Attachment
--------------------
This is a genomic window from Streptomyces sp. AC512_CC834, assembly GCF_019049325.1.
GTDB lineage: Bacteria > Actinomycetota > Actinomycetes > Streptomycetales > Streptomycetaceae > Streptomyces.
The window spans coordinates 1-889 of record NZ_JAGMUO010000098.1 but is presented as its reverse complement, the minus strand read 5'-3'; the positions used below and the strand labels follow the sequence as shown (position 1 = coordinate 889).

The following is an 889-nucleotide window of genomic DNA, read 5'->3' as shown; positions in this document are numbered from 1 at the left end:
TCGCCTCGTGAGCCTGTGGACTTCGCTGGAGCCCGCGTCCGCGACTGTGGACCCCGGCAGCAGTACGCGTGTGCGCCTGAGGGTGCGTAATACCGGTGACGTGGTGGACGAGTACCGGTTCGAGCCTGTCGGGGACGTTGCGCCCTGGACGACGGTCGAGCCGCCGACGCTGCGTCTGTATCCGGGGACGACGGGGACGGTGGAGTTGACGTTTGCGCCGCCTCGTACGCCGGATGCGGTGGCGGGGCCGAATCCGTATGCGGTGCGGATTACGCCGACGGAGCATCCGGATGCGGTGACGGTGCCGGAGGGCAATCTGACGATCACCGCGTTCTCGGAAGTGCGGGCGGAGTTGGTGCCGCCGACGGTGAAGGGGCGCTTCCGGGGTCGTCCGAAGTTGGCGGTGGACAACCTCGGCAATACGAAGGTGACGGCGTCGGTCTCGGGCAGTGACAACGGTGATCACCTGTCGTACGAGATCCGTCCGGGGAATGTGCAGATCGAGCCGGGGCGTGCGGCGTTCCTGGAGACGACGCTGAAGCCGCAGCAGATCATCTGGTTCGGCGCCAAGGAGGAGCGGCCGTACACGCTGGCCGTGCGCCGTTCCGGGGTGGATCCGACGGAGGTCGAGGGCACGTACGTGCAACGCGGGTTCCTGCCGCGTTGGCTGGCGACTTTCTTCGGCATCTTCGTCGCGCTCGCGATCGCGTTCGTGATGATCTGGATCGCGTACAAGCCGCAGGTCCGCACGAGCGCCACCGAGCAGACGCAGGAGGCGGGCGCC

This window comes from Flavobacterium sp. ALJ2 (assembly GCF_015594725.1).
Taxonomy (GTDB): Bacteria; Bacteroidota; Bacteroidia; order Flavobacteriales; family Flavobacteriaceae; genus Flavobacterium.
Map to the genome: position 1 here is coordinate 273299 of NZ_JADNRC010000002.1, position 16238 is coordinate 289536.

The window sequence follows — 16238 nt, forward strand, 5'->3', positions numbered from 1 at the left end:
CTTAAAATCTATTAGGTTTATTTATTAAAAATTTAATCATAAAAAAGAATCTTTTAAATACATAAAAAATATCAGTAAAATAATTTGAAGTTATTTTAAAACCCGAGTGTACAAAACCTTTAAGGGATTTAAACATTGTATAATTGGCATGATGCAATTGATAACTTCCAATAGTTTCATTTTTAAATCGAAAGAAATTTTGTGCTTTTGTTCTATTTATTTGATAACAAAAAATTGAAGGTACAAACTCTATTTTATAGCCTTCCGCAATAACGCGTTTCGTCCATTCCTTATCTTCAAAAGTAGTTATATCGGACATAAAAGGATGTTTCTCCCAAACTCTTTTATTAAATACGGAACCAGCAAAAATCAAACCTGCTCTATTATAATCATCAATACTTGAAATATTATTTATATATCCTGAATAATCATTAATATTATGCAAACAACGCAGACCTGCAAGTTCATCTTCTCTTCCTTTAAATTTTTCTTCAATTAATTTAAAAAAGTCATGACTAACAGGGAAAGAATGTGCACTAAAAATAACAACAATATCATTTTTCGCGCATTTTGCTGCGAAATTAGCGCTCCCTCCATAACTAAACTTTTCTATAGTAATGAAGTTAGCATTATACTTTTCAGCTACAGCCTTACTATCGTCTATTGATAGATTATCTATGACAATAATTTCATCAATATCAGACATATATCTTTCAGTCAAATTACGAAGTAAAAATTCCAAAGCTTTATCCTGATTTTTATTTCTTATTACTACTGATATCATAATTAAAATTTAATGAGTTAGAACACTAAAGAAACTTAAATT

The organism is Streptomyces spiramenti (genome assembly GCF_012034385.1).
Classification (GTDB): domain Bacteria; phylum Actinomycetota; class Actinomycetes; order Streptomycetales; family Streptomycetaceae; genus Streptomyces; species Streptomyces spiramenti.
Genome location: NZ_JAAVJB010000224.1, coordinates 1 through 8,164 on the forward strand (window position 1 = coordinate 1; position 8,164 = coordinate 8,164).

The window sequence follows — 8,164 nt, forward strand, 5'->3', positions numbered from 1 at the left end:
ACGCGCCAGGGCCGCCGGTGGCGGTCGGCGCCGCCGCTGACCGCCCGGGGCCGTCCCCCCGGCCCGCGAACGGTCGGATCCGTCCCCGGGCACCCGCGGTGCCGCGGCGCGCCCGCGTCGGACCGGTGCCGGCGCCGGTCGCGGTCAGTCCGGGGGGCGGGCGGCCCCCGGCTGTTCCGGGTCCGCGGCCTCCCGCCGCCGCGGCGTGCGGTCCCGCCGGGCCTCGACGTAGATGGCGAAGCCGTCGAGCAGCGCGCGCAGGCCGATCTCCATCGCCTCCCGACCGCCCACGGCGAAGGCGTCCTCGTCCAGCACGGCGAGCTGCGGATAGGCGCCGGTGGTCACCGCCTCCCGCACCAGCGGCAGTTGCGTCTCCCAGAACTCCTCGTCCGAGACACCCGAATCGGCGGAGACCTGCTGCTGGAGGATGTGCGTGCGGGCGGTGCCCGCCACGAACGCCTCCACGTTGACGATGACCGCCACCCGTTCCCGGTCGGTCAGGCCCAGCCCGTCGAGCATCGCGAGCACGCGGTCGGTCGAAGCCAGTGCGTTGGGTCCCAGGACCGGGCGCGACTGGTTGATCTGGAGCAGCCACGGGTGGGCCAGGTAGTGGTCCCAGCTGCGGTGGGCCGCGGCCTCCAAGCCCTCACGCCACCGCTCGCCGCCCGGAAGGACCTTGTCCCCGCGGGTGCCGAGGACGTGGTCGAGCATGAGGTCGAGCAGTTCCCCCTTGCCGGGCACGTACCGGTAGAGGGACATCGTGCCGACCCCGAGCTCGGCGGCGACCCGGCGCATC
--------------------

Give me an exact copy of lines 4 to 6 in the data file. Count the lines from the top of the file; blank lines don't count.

The following is an 889-nucleotide window of genomic DNA, read 5'->3' as shown; positions in this document are numbered from 1 at the left end:
TCGCCTCGTGAGCCTGTGGACTTCGCTGGAGCCCGCGTCCGCGACTGTGGACCCCGGCAGCAGTACGCGTGTGCGCCTGAGGGTGCGTAATACCGGTGACGTGGTGGACGAGTACCGGTTCGAGCCTGTCGGGGACGTTGCGCCCTGGACGACGGTCGAGCCGCCGACGCTGCGTCTGTATCCGGGGACGACGGGGACGGTGGAGTTGACGTTTGCGCCGCCTCGTACGCCGGATGCGGTGGCGGGGCCGAATCCGTATGCGGTGCGGATTACGCCGACGGAGCATCCGGATGCGGTGACGGTGCCGGAGGGCAATCTGACGATCACCGCGTTCTCGGAAGTGCGGGCGGAGTTGGTGCCGCCGACGGTGAAGGGGCGCTTCCGGGGTCGTCCGAAGTTGGCGGTGGACAACCTCGGCAATACGAAGGTGACGGCGTCGGTCTCGGGCAGTGACAACGGTGATCACCTGTCGTACGAGATCCGTCCGGGGAATGTGCAGATCGAGCCGGGGCGTGCGGCGTTCCTGGAGACGACGCTGAAGCCGCAGCAGATCATCTGGTTCGGCGCCAAGGAGGAGCGGCCGTACACGCTGGCCGTGCGCCGTTCCGGGGTGGATCCGACGGAGGTCGAGGGCACGTACGTGCAACGCGGGTTCCTGCCGCGTTGGCTGGCGACTTTCTTCGGCATCTTCGTCGCGCTCGCGATCGCGTTCGTGATGATCTGGATCGCGTACAAGCCGCAGGTCCGCACGAGCGCCACCGAGCAGACGCAGGAGGCGGGCGCC

This window comes from Flavobacterium sp. ALJ2 (assembly GCF_015594725.1).